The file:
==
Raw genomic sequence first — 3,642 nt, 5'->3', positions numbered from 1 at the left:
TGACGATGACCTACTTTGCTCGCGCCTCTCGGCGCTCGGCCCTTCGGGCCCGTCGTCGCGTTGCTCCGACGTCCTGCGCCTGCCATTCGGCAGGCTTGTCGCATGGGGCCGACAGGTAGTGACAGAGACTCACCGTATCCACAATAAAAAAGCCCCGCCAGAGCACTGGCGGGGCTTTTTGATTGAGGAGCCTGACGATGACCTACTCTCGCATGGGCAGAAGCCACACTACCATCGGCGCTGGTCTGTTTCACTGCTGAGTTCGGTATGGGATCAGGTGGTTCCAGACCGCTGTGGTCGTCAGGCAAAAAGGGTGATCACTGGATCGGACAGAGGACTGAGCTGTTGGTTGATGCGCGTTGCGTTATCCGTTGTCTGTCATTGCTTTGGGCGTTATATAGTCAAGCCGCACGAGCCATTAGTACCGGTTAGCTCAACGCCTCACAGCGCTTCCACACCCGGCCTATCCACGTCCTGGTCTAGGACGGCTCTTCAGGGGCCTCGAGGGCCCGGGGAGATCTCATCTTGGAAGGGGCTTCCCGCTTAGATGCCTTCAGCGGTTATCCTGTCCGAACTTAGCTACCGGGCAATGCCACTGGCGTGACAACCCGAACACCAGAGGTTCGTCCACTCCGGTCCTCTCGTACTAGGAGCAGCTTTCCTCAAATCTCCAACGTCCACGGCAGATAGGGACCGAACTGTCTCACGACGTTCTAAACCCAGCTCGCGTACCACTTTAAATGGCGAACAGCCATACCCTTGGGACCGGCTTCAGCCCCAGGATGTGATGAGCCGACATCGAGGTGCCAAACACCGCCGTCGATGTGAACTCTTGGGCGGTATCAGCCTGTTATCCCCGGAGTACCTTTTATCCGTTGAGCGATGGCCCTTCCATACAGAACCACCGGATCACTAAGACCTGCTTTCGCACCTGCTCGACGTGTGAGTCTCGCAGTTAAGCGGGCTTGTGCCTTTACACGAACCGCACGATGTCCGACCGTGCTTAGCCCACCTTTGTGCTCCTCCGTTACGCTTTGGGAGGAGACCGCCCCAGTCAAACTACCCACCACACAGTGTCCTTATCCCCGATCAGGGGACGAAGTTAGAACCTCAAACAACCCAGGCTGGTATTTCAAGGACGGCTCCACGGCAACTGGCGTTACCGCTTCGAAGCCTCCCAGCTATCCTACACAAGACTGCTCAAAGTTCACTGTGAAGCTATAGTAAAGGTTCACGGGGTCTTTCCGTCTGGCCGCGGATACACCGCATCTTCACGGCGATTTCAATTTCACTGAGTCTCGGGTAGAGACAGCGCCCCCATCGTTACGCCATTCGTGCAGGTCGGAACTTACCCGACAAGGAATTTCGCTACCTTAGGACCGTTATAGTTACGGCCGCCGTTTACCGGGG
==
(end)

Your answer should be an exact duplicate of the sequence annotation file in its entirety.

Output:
Raw genomic sequence first — 3,642 nt, 5'->3', positions numbered from 1 at the left:
TGACGATGACCTACTTTGCTCGCGCCTCTCGGCGCTCGGCCCTTCGGGCCCGTCGTCGCGTTGCTCCGACGTCCTGCGCCTGCCATTCGGCAGGCTTGTCGCATGGGGCCGACAGGTAGTGACAGAGACTCACCGTATCCACAATAAAAAAGCCCCGCCAGAGCACTGGCGGGGCTTTTTGATTGAGGAGCCTGACGATGACCTACTCTCGCATGGGCAGAAGCCACACTACCATCGGCGCTGGTCTGTTTCACTGCTGAGTTCGGTATGGGATCAGGTGGTTCCAGACCGCTGTGGTCGTCAGGCAAAAAGGGTGATCACTGGATCGGACAGAGGACTGAGCTGTTGGTTGATGCGCGTTGCGTTATCCGTTGTCTGTCATTGCTTTGGGCGTTATATAGTCAAGCCGCACGAGCCATTAGTACCGGTTAGCTCAACGCCTCACAGCGCTTCCACACCCGGCCTATCCACGTCCTGGTCTAGGACGGCTCTTCAGGGGCCTCGAGGGCCCGGGGAGATCTCATCTTGGAAGGGGCTTCCCGCTTAGATGCCTTCAGCGGTTATCCTGTCCGAACTTAGCTACCGGGCAATGCCACTGGCGTGACAACCCGAACACCAGAGGTTCGTCCACTCCGGTCCTCTCGTACTAGGAGCAGCTTTCCTCAAATCTCCAACGTCCACGGCAGATAGGGACCGAACTGTCTCACGACGTTCTAAACCCAGCTCGCGTACCACTTTAAATGGCGAACAGCCATACCCTTGGGACCGGCTTCAGCCCCAGGATGTGATGAGCCGACATCGAGGTGCCAAACACCGCCGTCGATGTGAACTCTTGGGCGGTATCAGCCTGTTATCCCCGGAGTACCTTTTATCCGTTGAGCGATGGCCCTTCCATACAGAACCACCGGATCACTAAGACCTGCTTTCGCACCTGCTCGACGTGTGAGTCTCGCAGTTAAGCGGGCTTGTGCCTTTACACGAACCGCACGATGTCCGACCGTGCTTAGCCCACCTTTGTGCTCCTCCGTTACGCTTTGGGAGGAGACCGCCCCAGTCAAACTACCCACCACACAGTGTCCTTATCCCCGATCAGGGGACGAAGTTAGAACCTCAAACAACCCAGGCTGGTATTTCAAGGACGGCTCCACGGCAACTGGCGTTACCGCTTCGAAGCCTCCCAGCTATCCTACACAAGACTGCTCAAAGTTCACTGTGAAGCTATAGTAAAGGTTCACGGGGTCTTTCCGTCTGGCCGCGGATACACCGCATCTTCACGGCGATTTCAATTTCACTGAGTCTCGGGTAGAGACAGCGCCCCCATCGTTACGCCATTCGTGCAGGTCGGAACTTACCCGACAAGGAATTTCGCTACCTTAGGACCGTTATAGTTACGGCCGCCGTTTACCGGGG